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October 2019
« Aug    

graduate career prospects

Two Perspectives on Graduate Jobs and Career Prospects

Posted by: Alex Linley, Director, Capp


Two recent articles on the outlook for graduate jobs and career prospects caught my eye, for different reasons.


Yesterday, the BBC News website covered the latest High Fliers research, suggesting that graduate vacancies are at a 5-year high, with 4.6% more jobs for new graduates than in 2012, according to the 100 ‘leading graduate employers’ in the UK. With this trend set to continue next year, the High Fliers research suggests a lot of good news for the Class of 2013 and the Class of 2014.


An article in The Sunday Times (30 June 2013), however, ‘Graduate jobs go to rivals from overseas’, painted a slightly different picture. According to the article, one third of graduate jobs in London are held by people born overseas. Whether this is reflective of globalization trends and multinational businesses or economic migration from struggling economies, it is clear that London is a magnet attracting international graduate talent.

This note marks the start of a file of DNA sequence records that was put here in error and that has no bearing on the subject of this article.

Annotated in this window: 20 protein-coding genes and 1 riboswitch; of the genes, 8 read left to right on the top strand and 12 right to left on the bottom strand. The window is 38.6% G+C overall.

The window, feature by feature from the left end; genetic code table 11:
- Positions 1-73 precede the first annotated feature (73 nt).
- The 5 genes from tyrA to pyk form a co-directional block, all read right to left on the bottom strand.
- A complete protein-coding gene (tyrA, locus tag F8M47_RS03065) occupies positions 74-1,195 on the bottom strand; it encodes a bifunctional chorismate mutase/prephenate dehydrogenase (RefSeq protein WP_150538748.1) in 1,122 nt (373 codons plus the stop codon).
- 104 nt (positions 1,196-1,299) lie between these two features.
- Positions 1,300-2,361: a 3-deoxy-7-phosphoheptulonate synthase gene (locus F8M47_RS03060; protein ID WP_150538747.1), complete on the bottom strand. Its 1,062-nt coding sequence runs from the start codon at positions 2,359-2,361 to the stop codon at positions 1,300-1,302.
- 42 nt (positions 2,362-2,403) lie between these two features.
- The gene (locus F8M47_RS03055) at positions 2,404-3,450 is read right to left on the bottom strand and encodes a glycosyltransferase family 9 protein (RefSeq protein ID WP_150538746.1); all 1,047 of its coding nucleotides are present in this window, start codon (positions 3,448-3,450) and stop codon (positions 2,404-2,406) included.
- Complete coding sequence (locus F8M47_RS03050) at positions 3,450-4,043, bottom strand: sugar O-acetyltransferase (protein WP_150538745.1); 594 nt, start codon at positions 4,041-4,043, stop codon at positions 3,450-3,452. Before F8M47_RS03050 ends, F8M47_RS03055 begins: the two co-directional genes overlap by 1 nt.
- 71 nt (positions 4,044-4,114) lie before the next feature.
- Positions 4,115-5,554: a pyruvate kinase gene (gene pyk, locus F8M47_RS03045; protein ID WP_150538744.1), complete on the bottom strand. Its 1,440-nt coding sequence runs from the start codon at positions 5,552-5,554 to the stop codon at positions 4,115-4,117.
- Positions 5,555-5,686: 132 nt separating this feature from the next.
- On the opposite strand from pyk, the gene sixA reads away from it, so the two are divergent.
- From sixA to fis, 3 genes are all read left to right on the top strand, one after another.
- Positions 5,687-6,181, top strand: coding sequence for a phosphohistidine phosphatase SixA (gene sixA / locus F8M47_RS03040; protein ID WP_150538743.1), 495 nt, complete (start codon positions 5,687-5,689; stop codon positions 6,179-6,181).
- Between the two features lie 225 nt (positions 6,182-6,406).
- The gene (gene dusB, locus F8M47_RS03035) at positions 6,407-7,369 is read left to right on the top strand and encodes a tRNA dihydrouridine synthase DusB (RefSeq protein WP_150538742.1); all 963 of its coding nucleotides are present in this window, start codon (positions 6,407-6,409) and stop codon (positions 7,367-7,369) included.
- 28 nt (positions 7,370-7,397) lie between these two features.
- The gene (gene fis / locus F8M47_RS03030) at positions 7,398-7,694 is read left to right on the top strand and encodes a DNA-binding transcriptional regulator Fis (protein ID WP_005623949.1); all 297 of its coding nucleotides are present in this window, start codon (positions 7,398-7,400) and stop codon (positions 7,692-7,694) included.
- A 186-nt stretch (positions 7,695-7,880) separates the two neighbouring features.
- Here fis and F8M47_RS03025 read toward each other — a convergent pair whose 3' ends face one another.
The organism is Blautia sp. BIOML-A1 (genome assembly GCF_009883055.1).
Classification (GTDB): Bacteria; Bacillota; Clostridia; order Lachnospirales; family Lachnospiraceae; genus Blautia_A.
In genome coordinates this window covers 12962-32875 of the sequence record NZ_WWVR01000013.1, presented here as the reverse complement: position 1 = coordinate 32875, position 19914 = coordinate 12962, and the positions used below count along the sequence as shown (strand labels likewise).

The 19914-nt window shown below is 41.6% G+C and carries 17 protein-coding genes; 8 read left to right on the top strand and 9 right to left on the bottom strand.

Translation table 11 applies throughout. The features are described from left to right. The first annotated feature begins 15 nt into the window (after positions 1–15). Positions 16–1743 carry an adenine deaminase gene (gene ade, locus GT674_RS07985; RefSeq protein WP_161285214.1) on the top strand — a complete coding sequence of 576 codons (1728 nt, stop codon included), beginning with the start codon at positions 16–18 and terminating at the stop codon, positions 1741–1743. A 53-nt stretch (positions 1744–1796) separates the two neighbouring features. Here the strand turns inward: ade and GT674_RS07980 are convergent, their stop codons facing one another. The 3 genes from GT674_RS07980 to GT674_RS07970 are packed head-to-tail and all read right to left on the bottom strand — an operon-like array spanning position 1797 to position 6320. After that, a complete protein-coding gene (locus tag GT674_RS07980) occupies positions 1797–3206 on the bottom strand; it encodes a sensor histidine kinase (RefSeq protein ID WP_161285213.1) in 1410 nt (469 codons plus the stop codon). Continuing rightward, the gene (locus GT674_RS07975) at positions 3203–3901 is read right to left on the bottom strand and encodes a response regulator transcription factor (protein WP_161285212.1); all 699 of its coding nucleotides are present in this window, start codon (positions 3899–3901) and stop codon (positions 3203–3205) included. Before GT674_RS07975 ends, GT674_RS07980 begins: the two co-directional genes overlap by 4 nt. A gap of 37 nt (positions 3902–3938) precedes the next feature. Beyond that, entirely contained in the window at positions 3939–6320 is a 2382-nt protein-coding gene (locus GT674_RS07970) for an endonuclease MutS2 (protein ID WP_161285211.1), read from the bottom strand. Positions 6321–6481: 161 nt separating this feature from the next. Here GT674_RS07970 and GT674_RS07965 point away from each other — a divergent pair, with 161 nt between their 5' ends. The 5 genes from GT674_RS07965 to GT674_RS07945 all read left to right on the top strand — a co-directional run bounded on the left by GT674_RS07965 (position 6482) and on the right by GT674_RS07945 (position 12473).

What can new graduates learn from this?


First, it’s critical to recognise that we are now operating in a truly global marketplace. A couple of weeks back, I was delivering a client engagement in Bangkok, Thailand, for the top talent of a UK-headquartered company. Of the 25 or so delegates on the programme, not one of them was from the UK. Instead, they were drawn from across Asia, Africa and the Middle East.


Second, in this global marketplace, having a global mindset is essential for sustainable success. One of the big attractions of graduates who come to London from overseas is that they are very likely to speak at least two languages and to have experience of at least two different cultures.


This makes them geographically mobile and far more likely to want to pursue an international career. This is a very attractive combination for global companies requiring globally mobile managers and leaders.  Indeed, my co-facilitator was Italian, had lived and worked extensively in the UK, and was now based in Singapore. A perfect example of global mobility.


Overall, it’s great to see graduate recruitment numbers increasing, but we should also be clear that there is no room for complacency. We are in a global competition to attract, develop, retain and harness the best talent – from wherever that talent originates.


As a result, British graduates will need to work hard to develop the global mindset that their international colleagues bring with them more naturally as they move to London. In doing so, they’ll harvest richer perspectives that enhance them, their organisations, and our society as a whole. Welcome to the global village.


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